Risk. You are taking the risk that their may be significant issues with your new home that can add up to tens of thousands of dollars. Their can be latent defects in the home you are purchasing that are only detected by a trained professionals and not by a walk through with you and your agent.

The simplest way to explain this is a real life experience. I have been working with a couple to buy a home. They found a beautiful home they fell in love with. The home had so many recent updates and appeared to be in pristine condition. My clients even asked about removing the home inspection contingency to strengthen their offer.

We discussed the the possibilities of waiving the home inspection. But at the end of the day we concluded for them, it was not a wise decision.

And boy, weren’t we glad we didn’t forgo the home inspection on this home. This home was gorgeous. I even went in feeling we wouldn’t find much of anything. Yet when it was all said in done we found about $16,000 worth of issues that needed to be taken care of immediately…. from a leaking soil pipe, to rotted sheathing under the siding to a large amount of mold in the attic.

Without the home inspection, we would have paid top dollar for a home that needed a significant amount of repairs.

One way is to state in the home inspection contingency that the buyer can only back away if non-cosmetic repairs result in a repair of over XXXX.XX amount of dollars.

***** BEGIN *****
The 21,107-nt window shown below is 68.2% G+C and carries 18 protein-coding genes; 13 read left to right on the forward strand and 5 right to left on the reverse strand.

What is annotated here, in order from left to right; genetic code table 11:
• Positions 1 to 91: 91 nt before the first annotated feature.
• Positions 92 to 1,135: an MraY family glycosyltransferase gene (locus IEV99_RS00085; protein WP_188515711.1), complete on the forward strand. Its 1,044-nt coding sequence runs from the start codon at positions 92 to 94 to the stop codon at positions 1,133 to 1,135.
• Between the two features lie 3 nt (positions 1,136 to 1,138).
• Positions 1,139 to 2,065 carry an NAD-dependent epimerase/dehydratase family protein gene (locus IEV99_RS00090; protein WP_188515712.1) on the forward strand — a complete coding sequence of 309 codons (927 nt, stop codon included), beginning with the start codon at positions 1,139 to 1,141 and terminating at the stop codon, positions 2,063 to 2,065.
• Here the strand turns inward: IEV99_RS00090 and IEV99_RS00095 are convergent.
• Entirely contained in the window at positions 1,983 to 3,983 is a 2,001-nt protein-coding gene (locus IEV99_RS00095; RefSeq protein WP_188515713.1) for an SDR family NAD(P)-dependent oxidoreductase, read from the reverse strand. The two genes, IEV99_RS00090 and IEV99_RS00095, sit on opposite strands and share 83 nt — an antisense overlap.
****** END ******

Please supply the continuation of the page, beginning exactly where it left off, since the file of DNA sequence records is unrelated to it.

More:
By using a home inspection contingency that sets a dollar amount, you accomplish two things.

First, you retain your right to a home inspection and if any repairs arises that are more than you are willing to or can handle spending comes along, you are still protected from purchasing a home with large safety, structural or system issues.

Secondly, you give the seller a little piece of mind. They don’t have to worry about buyer’s remorse or be nickled and dimed by every little issue with the home.

You still get your home inspection while still strengthening your offer.

Another alternative is to do a home inspection before submitting an offer. By doing so you can put your best offer forward knowing whether you have significant work ahead of you or not.

Ultimately it is your decision whether to remove the home inspection contingency or not. Don’t let an agent or home seller talk you into waiving the inspection if you are not comfortable with it.

Yes, this market is stressful for home buyers, but don’t let that stress lead to a bad decision. Your misguided decision could end up costing you tens of thousands of dollars down the road. While it may end up getting you the house there will be much uncertainty about what lies underneath. You must be able to assess your own tolerance in first what you can handle for repairs, what the worst case scenario might be and your actual cash on hand if a major repair needs to be done immediately after moving in.

One or more costly repairs can turn the American dream into a nightmare. Don’t let a seller or listing agent strong arm you into removing your home inspection contingency if it is not right for you.